LaVerdiere, Eugene. "Chapter Eleven: The Food Called Eucharist: The Eucharist in the Writings of St. Justin." The Eucharist in the New Testament and the Early Church. Collegeville, Minnesota: The Liturgical Press (Pueblo), 1996, 167-184.
In LaVerdiere's conception, Christianity first developed an overall philosophy which interacted with the broader society at the time of Justin Martyr. Prior to that time, he sees the developments as primarily involving internal matters (LaVerdiere 1996, 167). At the time of Justin, among other things, the eucharist was described, explained, and defended to the external world (LaVerdiere 1996, 168).
Justin, born between 100 and 110, from Flavia Neapolis in Samaria, was trained in philosophy, becoming a confirmed Platonist before he converted to Christianity about 130 (LaVerdiere 1996, 168-169). He was in Rome by 150, teaching Christian philosophy using Platonic categories. His extant works are two Apoloties and the Dialogue with Trypho, all produced from 151-161 (LaVerdiere 1996, 170). His views on the eucharist are found in his First Apoloty and the Dialogue.
In Justin's First Apology chapters 65-67, he explains the eucharist. After the eucharist, associated with baptism, it is celebrated on the frist day of the week, the "Day of the Sun" (ch. 67) (LaVerdiere 1996, 172). In the assembly, the bread and cup are present, and the leader, referred to as "president" by Justin, makes prayers of thanksgiving, Trinitarian in nature, received by the congregation with the word "amen" (LaVerdiere 1996, 174). Those present then receive the bread and wine, and it is then taken to those who could not be present (LaVerdiere 1996, 175). Justin describes the washing of baptism as the food of the eucharist in terms of water, bread, and wine, which are specially powerful and significant. While Justin does not repeat the institution narrative in full, there are enough elements it seems fair to suggest he is giving a paraphrase of the more extensive liturgy in use (LaVerdiere 1996, 177). Justin's presentation clearly distinguishes the Christian eucharist from the Mithraic rituals including bread and a cup of water (LaVerdiere 1996, 178). He emphasizes the differences in detail. Justin further explains that the regular eucharist takes place on Sunday as the day on which God created the world and the day of resurrection (LaVerdiere 1996, 179).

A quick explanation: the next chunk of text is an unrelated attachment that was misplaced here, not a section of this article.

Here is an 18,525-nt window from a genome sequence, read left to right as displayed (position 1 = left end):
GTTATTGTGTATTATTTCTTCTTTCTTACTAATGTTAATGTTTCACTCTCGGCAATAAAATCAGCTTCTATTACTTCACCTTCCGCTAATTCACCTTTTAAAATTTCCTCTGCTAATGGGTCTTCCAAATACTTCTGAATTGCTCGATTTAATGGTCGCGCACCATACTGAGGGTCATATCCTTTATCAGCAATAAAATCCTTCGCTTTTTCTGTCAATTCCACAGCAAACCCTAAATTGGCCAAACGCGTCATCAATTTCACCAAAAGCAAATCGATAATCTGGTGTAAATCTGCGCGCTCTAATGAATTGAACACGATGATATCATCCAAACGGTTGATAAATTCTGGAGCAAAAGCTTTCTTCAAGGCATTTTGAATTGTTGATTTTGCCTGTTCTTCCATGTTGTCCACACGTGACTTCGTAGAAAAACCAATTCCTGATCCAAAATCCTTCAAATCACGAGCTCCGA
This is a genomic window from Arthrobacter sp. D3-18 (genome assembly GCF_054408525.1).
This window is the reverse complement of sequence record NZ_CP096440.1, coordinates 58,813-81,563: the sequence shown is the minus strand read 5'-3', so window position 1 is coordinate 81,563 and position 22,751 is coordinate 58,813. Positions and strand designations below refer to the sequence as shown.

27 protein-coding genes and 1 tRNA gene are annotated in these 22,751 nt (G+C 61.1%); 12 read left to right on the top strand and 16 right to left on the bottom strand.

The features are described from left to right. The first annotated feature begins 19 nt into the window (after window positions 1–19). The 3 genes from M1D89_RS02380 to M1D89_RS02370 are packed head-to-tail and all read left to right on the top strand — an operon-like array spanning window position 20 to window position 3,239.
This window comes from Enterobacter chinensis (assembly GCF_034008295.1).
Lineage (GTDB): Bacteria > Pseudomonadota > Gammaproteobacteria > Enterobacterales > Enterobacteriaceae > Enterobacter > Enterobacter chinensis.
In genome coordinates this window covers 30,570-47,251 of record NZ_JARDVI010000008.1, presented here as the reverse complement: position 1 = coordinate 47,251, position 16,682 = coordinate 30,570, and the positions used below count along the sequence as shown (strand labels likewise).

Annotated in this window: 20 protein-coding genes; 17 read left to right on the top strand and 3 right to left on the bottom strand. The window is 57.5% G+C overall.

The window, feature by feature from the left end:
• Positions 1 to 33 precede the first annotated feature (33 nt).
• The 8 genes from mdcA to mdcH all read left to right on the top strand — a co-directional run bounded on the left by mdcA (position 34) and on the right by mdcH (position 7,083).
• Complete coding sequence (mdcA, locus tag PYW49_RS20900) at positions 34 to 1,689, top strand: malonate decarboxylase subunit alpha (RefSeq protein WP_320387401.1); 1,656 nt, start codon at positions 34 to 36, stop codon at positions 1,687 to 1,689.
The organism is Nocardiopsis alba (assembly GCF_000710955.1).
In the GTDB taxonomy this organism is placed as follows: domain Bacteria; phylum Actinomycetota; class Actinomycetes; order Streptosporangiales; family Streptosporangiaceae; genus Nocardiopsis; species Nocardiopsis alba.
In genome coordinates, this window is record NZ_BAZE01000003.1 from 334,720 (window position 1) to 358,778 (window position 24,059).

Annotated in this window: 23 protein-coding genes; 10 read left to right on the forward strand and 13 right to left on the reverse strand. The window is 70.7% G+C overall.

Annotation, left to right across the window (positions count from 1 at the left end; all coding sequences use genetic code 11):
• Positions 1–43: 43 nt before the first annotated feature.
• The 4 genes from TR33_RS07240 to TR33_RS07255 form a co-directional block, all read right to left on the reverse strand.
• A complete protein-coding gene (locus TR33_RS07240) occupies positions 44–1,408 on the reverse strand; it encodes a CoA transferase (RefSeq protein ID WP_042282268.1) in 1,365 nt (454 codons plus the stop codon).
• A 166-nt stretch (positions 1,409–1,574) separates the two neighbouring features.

Justin's Dialogue with Trypho, written after the Apologies tells of a two day discussion from some years earlier, about 132-135. It is presented as a literary dialogue in the style of Plato (LaVerdiere 1996, 179). There are four references to the eucharist (ch. 10, 41, 70, and 117). Justin rejects the idea of a Christian assembly which is disordered, as some would suggest (LaVerdiere 1996, 180). He describes Jesus as the Christ, eternal Son of God, made man, suffering, dying, and rising from the dead, ascending into heaven to rule over humans (LaVerdiere 1996, 181). Christ suffers as the Lamb of God. A different offering, that of fine flour, symbolizes the bread in the Eucharist. Justin recognizes the eucharist as Jesus' body and blood, and affirms that the rite is sacrificial in some way (LaVerdiere 1996, 182). Christians are the beneficiaries of all that Christ does in the eucharist.